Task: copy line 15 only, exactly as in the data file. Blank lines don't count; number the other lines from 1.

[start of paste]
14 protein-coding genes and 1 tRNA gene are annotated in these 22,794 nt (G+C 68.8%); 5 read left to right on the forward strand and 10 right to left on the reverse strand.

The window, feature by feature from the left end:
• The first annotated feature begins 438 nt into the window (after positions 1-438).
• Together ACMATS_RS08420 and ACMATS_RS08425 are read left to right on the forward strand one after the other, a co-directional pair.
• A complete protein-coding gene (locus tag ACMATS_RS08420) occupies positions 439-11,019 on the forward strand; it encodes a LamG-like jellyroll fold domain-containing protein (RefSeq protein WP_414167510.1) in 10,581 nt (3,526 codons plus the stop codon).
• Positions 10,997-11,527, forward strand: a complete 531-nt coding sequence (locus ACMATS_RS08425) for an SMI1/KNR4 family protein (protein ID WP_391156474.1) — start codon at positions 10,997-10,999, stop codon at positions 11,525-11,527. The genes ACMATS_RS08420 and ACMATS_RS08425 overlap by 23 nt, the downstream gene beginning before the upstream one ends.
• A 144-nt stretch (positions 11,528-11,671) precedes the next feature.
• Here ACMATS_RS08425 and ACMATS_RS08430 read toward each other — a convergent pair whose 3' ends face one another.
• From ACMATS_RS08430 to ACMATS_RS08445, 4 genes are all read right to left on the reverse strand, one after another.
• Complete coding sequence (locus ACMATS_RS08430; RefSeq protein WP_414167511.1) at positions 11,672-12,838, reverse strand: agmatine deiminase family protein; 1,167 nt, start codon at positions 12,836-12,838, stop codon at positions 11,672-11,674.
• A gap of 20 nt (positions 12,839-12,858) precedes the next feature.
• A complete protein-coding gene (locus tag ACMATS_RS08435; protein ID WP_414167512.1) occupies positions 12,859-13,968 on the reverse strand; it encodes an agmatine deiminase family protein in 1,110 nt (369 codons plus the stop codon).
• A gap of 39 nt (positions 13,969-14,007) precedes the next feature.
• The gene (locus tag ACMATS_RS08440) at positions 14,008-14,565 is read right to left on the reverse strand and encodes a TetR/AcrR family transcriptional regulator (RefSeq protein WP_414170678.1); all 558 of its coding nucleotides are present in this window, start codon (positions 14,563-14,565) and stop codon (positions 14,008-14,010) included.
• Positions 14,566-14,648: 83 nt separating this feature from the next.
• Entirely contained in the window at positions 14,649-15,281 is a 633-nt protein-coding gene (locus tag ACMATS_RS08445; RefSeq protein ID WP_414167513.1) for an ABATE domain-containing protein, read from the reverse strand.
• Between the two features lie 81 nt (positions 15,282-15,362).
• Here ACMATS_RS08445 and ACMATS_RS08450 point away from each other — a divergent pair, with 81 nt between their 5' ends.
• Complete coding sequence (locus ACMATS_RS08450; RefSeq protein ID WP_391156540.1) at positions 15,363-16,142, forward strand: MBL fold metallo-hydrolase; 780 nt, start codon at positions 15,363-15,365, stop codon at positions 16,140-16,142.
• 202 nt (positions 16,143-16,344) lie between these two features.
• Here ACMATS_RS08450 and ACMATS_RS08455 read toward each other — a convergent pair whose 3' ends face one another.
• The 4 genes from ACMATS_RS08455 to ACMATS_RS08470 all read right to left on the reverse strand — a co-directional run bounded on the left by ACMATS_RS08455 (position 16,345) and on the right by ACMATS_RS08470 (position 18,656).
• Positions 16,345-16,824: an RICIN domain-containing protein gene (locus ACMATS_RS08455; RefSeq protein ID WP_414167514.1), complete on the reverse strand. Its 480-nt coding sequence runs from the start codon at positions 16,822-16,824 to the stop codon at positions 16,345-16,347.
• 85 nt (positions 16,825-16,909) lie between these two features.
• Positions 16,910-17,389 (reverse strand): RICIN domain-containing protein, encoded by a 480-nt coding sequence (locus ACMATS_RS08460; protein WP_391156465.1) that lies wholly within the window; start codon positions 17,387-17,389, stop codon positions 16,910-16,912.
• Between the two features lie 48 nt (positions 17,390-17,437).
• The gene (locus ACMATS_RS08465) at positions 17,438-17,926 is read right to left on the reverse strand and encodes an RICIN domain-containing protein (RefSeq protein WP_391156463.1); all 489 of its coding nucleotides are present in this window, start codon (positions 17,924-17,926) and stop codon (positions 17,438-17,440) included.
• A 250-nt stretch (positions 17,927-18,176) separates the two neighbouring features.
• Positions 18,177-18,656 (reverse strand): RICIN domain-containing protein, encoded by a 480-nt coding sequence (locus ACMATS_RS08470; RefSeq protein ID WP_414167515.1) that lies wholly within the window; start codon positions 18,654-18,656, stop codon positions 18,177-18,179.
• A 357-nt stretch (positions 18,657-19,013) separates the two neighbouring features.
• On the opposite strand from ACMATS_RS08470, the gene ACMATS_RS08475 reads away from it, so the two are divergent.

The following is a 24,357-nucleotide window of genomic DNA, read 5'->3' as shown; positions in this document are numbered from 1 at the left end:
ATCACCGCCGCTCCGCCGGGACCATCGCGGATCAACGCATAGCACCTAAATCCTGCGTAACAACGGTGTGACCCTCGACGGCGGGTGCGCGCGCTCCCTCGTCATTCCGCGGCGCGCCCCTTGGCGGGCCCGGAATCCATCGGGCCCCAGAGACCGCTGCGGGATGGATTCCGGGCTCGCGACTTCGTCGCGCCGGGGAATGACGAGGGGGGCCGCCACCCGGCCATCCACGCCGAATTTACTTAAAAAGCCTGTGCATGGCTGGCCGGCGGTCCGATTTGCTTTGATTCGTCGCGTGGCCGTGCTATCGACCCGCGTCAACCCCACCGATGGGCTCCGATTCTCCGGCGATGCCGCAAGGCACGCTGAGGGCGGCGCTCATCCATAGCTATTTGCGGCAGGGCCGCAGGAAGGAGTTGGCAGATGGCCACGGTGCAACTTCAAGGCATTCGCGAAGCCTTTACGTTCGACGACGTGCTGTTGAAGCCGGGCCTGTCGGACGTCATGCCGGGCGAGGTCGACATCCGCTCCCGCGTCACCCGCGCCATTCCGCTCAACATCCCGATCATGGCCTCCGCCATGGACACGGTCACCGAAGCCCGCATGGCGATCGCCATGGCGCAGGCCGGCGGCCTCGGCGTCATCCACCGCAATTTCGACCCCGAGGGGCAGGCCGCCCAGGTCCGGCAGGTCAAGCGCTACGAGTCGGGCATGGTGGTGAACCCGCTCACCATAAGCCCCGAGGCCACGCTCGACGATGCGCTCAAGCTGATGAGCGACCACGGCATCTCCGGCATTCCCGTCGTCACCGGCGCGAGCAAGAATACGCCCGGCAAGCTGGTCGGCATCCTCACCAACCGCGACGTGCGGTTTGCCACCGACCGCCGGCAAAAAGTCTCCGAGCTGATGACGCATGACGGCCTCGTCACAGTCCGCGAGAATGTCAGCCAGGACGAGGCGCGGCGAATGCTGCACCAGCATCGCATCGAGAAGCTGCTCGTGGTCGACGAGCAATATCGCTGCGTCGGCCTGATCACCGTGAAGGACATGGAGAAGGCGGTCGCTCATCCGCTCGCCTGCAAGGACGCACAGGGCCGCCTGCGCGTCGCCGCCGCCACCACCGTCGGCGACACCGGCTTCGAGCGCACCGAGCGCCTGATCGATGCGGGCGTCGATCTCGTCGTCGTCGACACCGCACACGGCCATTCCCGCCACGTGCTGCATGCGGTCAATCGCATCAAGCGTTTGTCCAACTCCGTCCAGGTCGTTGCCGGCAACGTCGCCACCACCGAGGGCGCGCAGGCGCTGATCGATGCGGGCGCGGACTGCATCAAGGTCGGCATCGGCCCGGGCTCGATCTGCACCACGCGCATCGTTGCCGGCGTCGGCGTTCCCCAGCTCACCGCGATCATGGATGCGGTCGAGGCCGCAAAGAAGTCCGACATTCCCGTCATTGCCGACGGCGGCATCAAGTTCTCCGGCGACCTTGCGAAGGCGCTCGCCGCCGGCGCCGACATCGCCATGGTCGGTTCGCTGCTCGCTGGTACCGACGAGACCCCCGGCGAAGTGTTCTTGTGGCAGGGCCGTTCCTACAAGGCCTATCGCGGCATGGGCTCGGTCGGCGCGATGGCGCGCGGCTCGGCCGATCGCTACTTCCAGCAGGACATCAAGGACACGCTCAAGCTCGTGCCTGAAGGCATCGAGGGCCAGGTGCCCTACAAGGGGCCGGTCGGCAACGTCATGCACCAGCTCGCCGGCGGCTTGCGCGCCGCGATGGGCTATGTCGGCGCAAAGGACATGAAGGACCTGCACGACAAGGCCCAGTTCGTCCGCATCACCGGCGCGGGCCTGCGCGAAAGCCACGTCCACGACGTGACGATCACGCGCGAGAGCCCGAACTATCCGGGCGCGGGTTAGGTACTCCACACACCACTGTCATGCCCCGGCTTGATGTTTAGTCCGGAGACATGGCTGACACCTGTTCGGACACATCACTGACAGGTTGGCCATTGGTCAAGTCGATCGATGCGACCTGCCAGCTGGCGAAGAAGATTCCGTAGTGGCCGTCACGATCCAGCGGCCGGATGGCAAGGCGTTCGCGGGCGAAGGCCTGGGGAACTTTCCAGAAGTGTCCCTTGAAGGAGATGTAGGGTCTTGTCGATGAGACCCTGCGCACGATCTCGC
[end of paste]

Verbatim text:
• Positions 14,566-14,648: 83 nt separating this feature from the next.